have lingered away their wretched existence in this very apartment,
in the hopeless expectation of meeting with a release.

He next carefully searched in every part of the room, to discover
if there was not a more secret entrance, but found none.--He put the
key into his pocket, as he had before done that of the trap-door,
and in the morning, unobserved by Bertrand, had the precaution not
to lock the door of the subterraneous passage, leaving it well
secured by the bolts and bars which were on the inside.

He now hastened to replace all the rest of the keys in the repository
from whence he had taken them, and was satisfied those he retained in
his own possession would not be missed by his father or any one else.

After this he returned to join the family, and said not a word of
what he had seen, nor the plans which floated in his own mind, in
consequence of the morning peregrinations he had taken.



CHAP. VI.


In the course of the day, Roseline asked a thousand questions, with
apparent indifference, of De Clavering, respecting the nature of
consumptive cases, their symptoms, progress, &c. and how people ought
to manage themselves in regard to diet, who were confined in damp
regions of a dungeon, or immured in the narrow precincts of a prison;
to all which she received such plain, direct, and experienced answers,
as she cherished hopes would enable her, with the approbation of
heaven, to be the humble means of restoring to health, or a more
promising degree of convalescence, the interesting object whose
secret sufferings hap stimulated her to make these unusual inquiries;
and what gave new life and added energy to her benevolent hopes was
the arrival of a letter from Sir Philip to Lady de Morney, in which
he was reluctantly obliged to inform her that his stay in London was
unfortunately prolonged, and he was sorry to find his absence from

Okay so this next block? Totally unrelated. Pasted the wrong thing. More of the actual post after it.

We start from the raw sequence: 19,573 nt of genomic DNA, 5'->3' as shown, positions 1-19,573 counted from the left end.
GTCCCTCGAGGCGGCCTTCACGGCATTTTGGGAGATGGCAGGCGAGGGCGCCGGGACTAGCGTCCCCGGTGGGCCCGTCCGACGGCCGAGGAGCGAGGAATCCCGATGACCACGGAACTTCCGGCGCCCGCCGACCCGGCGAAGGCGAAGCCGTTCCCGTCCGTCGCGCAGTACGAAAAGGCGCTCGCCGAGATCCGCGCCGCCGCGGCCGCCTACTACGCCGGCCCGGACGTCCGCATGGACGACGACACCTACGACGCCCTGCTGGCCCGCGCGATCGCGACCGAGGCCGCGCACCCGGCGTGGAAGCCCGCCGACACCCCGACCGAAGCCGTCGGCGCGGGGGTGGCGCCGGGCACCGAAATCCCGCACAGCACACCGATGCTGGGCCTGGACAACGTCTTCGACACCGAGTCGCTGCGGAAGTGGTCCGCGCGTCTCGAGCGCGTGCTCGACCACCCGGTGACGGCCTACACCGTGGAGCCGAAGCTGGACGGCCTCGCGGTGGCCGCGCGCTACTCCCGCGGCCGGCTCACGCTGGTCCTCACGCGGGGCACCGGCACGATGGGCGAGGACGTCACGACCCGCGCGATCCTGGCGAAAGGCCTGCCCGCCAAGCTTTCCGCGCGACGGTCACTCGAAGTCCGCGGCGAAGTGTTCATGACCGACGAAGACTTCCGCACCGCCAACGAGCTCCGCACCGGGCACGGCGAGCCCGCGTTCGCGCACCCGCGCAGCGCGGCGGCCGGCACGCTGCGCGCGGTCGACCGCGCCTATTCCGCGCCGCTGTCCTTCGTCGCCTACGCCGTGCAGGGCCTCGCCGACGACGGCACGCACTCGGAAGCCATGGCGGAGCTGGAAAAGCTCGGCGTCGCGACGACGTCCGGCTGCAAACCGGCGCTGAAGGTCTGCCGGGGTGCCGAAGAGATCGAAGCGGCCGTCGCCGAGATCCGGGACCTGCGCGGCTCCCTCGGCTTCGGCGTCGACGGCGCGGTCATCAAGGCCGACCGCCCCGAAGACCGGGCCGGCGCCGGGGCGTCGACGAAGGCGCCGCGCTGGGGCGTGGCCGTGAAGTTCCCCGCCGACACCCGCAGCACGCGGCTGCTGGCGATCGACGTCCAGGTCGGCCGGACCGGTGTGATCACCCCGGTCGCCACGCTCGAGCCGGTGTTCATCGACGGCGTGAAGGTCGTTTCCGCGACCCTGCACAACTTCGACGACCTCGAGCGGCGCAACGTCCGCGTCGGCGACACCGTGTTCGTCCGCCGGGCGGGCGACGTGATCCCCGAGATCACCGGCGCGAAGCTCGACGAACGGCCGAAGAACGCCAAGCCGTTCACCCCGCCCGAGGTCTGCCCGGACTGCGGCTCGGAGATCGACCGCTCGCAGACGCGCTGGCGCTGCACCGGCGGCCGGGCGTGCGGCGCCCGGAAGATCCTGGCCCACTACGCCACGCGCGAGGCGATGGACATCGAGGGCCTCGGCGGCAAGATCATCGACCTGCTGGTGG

the castle was likely to be protracted a considerable length of time
from the slow progress of the law, and the difficulties thrown in
the way by his opponents. This account would have given her paid a
few days before; it was now a source of pleasure, which produced the
most sanguine expectations of preserving, under Providence, the life
of a fellow-creature, or, at least, of rendering its closing scene
less hopeless and more comfortable.

A sensibility, like that which was lodged in the bosom of the artless
and innocent Roseline, I would wish all my sex to possess. So far
from tempting her to run from misery, it led her in search of it,
and, when found, it awakened every gentle passion of the mind into
immediate and resolute action; while the fictitious feeling, the
affected sensibility of a modern miss is confined to kicking,
fainting, or squalling at sight of a wretched object, and the little
they may really have will evaporate in the trouble of acting their
part so as to impose on the minds of others an unjust sense of their
own delicate and extreme compassion.

How much might men as well as women add to the dignity of nature by
never attempting to destroy her! In the formation of man, God lent
his own image; how would it astonish, how would it excite the